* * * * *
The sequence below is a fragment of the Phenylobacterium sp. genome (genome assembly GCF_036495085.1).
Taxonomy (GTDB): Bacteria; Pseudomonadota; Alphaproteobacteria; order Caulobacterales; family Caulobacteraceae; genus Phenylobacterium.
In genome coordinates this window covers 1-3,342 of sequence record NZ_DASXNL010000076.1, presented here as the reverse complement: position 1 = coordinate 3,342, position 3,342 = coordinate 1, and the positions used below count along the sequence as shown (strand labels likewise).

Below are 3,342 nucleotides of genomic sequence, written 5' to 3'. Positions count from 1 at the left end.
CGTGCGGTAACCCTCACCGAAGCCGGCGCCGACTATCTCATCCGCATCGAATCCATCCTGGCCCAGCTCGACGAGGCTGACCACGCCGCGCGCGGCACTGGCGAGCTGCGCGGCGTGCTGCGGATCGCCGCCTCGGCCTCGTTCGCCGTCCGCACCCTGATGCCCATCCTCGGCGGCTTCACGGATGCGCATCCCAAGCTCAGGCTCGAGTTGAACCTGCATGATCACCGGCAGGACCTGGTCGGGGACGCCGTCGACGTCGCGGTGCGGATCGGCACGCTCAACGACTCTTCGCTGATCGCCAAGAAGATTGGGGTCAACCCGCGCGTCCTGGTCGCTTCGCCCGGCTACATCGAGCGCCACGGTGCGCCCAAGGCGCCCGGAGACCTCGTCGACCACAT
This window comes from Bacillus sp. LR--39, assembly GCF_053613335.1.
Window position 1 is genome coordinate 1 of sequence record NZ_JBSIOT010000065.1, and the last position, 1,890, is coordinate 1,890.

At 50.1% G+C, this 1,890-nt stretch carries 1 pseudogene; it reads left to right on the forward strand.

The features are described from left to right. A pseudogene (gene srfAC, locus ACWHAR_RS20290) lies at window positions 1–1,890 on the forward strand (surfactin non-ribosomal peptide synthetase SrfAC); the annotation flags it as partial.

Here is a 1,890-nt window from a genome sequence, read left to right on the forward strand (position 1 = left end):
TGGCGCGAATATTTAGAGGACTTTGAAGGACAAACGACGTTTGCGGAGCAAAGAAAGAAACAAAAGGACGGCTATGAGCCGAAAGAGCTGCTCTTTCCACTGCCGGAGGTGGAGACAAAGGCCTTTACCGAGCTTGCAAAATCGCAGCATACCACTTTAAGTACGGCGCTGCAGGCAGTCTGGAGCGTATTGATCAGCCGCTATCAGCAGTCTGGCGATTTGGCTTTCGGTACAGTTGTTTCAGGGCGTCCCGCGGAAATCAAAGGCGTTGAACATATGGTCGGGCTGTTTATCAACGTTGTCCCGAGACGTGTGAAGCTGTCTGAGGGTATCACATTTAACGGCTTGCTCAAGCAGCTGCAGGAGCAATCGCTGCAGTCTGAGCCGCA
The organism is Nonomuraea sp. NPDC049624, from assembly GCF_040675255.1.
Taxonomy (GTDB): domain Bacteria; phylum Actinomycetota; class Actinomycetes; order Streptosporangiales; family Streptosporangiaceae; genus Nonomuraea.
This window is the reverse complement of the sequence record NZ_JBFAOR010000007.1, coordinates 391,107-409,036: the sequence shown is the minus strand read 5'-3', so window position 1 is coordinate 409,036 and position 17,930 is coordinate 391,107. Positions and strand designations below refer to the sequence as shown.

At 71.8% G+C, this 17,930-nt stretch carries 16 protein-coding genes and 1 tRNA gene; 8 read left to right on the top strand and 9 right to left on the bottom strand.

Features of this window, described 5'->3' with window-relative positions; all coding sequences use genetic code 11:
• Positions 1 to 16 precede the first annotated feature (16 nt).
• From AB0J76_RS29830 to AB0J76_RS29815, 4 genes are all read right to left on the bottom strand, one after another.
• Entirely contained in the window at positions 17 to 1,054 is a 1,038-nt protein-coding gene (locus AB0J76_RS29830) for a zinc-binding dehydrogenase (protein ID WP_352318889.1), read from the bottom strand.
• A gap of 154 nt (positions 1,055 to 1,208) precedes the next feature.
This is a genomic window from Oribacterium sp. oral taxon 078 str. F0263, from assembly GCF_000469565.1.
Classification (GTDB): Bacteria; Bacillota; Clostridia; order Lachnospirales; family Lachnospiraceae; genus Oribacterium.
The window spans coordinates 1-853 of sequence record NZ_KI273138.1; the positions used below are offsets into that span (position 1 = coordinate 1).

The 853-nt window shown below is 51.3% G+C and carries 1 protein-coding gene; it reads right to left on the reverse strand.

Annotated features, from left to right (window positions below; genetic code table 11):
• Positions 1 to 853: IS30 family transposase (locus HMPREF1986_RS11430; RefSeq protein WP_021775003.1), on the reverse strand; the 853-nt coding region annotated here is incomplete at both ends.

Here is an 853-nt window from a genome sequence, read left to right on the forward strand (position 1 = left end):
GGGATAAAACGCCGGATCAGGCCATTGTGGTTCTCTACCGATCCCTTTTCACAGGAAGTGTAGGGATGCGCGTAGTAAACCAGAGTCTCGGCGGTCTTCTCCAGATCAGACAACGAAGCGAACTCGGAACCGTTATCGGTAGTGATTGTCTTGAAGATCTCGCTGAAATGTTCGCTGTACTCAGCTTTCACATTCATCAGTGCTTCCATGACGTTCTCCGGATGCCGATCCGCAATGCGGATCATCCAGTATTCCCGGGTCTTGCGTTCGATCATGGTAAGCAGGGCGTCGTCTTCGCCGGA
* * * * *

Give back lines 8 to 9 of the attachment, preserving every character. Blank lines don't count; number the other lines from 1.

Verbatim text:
At 50.1% G+C, this 1,890-nt stretch carries 1 pseudogene; it reads left to right on the forward strand.

The features are described from left to right. A pseudogene (gene srfAC, locus ACWHAR_RS20290) lies at window positions 1–1,890 on the forward strand (surfactin non-ribosomal peptide synthetase SrfAC); the annotation flags it as partial.